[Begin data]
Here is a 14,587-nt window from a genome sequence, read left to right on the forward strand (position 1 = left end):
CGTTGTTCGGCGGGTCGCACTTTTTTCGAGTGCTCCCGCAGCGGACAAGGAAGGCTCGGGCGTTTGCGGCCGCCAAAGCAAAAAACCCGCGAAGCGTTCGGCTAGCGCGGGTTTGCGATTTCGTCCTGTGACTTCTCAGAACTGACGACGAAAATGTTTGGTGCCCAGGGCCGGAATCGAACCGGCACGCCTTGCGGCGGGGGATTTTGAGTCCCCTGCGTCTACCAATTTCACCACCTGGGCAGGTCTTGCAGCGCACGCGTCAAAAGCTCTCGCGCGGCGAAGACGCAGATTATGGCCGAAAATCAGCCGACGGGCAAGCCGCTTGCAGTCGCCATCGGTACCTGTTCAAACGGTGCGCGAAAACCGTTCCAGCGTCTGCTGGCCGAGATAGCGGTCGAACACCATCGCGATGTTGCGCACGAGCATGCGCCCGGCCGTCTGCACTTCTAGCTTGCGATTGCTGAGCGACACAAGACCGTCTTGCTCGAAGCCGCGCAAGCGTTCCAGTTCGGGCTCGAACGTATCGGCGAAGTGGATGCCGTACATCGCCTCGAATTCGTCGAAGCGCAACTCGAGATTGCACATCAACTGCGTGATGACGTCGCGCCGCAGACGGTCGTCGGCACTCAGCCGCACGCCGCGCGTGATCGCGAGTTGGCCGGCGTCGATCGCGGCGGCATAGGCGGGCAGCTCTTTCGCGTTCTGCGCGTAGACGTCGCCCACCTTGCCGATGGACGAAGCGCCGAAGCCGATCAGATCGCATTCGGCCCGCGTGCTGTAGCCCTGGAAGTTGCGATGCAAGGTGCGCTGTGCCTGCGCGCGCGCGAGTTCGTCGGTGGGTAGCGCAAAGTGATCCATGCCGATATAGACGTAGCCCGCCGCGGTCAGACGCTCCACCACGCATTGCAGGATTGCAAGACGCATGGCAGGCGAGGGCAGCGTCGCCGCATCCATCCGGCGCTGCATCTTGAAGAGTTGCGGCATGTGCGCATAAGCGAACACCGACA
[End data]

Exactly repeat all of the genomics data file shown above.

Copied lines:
Here is a 14,587-nt window from a genome sequence, read left to right on the forward strand (position 1 = left end):
CGTTGTTCGGCGGGTCGCACTTTTTTCGAGTGCTCCCGCAGCGGACAAGGAAGGCTCGGGCGTTTGCGGCCGCCAAAGCAAAAAACCCGCGAAGCGTTCGGCTAGCGCGGGTTTGCGATTTCGTCCTGTGACTTCTCAGAACTGACGACGAAAATGTTTGGTGCCCAGGGCCGGAATCGAACCGGCACGCCTTGCGGCGGGGGATTTTGAGTCCCCTGCGTCTACCAATTTCACCACCTGGGCAGGTCTTGCAGCGCACGCGTCAAAAGCTCTCGCGCGGCGAAGACGCAGATTATGGCCGAAAATCAGCCGACGGGCAAGCCGCTTGCAGTCGCCATCGGTACCTGTTCAAACGGTGCGCGAAAACCGTTCCAGCGTCTGCTGGCCGAGATAGCGGTCGAACACCATCGCGATGTTGCGCACGAGCATGCGCCCGGCCGTCTGCACTTCTAGCTTGCGATTGCTGAGCGACACAAGACCGTCTTGCTCGAAGCCGCGCAAGCGTTCCAGTTCGGGCTCGAACGTATCGGCGAAGTGGATGCCGTACATCGCCTCGAATTCGTCGAAGCGCAACTCGAGATTGCACATCAACTGCGTGATGACGTCGCGCCGCAGACGGTCGTCGGCACTCAGCCGCACGCCGCGCGTGATCGCGAGTTGGCCGGCGTCGATCGCGGCGGCATAGGCGGGCAGCTCTTTCGCGTTCTGCGCGTAGACGTCGCCCACCTTGCCGATGGACGAAGCGCCGAAGCCGATCAGATCGCATTCGGCCCGCGTGCTGTAGCCCTGGAAGTTGCGATGCAAGGTGCGCTGTGCCTGCGCGCGCGCGAGTTCGTCGGTGGGTAGCGCAAAGTGATCCATGCCGATATAGACGTAGCCCGCCGCGGTCAGACGCTCCACCACGCATTGCAGGATTGCAAGACGCATGGCAGGCGAGGGCAGCGTCGCCGCATCCATCCGGCGCTGCATCTTGAAGAGTTGCGGCATGTGCGCATAAGCGAACACCGACA